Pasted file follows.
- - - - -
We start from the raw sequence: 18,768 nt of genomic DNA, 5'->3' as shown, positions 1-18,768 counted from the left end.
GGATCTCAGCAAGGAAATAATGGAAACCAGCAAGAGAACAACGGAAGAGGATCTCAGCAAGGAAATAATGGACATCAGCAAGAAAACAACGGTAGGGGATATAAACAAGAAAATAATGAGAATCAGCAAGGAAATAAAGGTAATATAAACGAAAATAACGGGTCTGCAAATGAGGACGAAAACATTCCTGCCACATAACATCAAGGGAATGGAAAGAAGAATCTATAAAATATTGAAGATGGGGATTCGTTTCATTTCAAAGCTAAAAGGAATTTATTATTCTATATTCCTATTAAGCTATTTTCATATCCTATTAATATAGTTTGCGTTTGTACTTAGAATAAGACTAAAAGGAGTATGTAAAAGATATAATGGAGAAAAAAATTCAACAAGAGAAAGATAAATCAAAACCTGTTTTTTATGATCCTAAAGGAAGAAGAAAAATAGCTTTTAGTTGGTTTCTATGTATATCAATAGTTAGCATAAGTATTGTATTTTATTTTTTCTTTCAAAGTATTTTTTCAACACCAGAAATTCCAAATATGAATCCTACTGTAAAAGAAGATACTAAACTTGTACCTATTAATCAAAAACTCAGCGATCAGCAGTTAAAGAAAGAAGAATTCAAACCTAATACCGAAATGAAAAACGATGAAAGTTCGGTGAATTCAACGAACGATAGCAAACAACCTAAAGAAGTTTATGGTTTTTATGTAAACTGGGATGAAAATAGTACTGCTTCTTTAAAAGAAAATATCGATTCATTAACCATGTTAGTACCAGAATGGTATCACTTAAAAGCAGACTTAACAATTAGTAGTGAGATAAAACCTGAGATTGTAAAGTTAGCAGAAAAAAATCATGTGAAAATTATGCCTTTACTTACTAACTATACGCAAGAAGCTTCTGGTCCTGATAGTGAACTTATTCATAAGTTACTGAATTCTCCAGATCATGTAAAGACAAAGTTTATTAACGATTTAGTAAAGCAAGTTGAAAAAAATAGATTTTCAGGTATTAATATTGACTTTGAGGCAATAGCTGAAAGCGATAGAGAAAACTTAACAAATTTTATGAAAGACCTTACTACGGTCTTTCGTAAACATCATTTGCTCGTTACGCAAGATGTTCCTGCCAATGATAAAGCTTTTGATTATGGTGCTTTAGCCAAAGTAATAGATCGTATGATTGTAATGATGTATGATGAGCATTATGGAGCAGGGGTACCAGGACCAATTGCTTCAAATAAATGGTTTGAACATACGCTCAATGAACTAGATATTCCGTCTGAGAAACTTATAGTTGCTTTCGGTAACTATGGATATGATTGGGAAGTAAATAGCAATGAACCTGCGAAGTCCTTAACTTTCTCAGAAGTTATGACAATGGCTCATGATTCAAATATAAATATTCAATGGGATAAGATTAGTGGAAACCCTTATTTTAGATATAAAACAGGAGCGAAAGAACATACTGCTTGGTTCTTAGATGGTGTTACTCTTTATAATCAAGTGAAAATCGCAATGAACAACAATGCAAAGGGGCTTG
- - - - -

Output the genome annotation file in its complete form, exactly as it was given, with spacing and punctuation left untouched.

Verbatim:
We start from the raw sequence: 18,768 nt of genomic DNA, 5'->3' as shown, positions 1-18,768 counted from the left end.
GGATCTCAGCAAGGAAATAATGGAAACCAGCAAGAGAACAACGGAAGAGGATCTCAGCAAGGAAATAATGGACATCAGCAAGAAAACAACGGTAGGGGATATAAACAAGAAAATAATGAGAATCAGCAAGGAAATAAAGGTAATATAAACGAAAATAACGGGTCTGCAAATGAGGACGAAAACATTCCTGCCACATAACATCAAGGGAATGGAAAGAAGAATCTATAAAATATTGAAGATGGGGATTCGTTTCATTTCAAAGCTAAAAGGAATTTATTATTCTATATTCCTATTAAGCTATTTTCATATCCTATTAATATAGTTTGCGTTTGTACTTAGAATAAGACTAAAAGGAGTATGTAAAAGATATAATGGAGAAAAAAATTCAACAAGAGAAAGATAAATCAAAACCTGTTTTTTATGATCCTAAAGGAAGAAGAAAAATAGCTTTTAGTTGGTTTCTATGTATATCAATAGTTAGCATAAGTATTGTATTTTATTTTTTCTTTCAAAGTATTTTTTCAACACCAGAAATTCCAAATATGAATCCTACTGTAAAAGAAGATACTAAACTTGTACCTATTAATCAAAAACTCAGCGATCAGCAGTTAAAGAAAGAAGAATTCAAACCTAATACCGAAATGAAAAACGATGAAAGTTCGGTGAATTCAACGAACGATAGCAAACAACCTAAAGAAGTTTATGGTTTTTATGTAAACTGGGATGAAAATAGTACTGCTTCTTTAAAAGAAAATATCGATTCATTAACCATGTTAGTACCAGAATGGTATCACTTAAAAGCAGACTTAACAATTAGTAGTGAGATAAAACCTGAGATTGTAAAGTTAGCAGAAAAAAATCATGTGAAAATTATGCCTTTACTTACTAACTATACGCAAGAAGCTTCTGGTCCTGATAGTGAACTTATTCATAAGTTACTGAATTCTCCAGATCATGTAAAGACAAAGTTTATTAACGATTTAGTAAAGCAAGTTGAAAAAAATAGATTTTCAGGTATTAATATTGACTTTGAGGCAATAGCTGAAAGCGATAGAGAAAACTTAACAAATTTTATGAAAGACCTTACTACGGTCTTTCGTAAACATCATTTGCTCGTTACGCAAGATGTTCCTGCCAATGATAAAGCTTTTGATTATGGTGCTTTAGCCAAAGTAATAGATCGTATGATTGTAATGATGTATGATGAGCATTATGGAGCAGGGGTACCAGGACCAATTGCTTCAAATAAATGGTTTGAACATACGCTCAATGAACTAGATATTCCGTCTGAGAAACTTATAGTTGCTTTCGGTAACTATGGATATGATTGGGAAGTAAATAGCAATGAACCTGCGAAGTCCTTAACTTTCTCAGAAGTTATGACAATGGCTCATGATTCAAATATAAATATTCAATGGGATAAGATTAGTGGAAACCCTTATTTTAGATATAAAACAGGAGCGAAAGAACATACTGCTTGGTTCTTAGATGGTGTTACTCTTTATAATCAAGTGAAAATCGCAATGAACAACAATGCAAAGGGGCTTG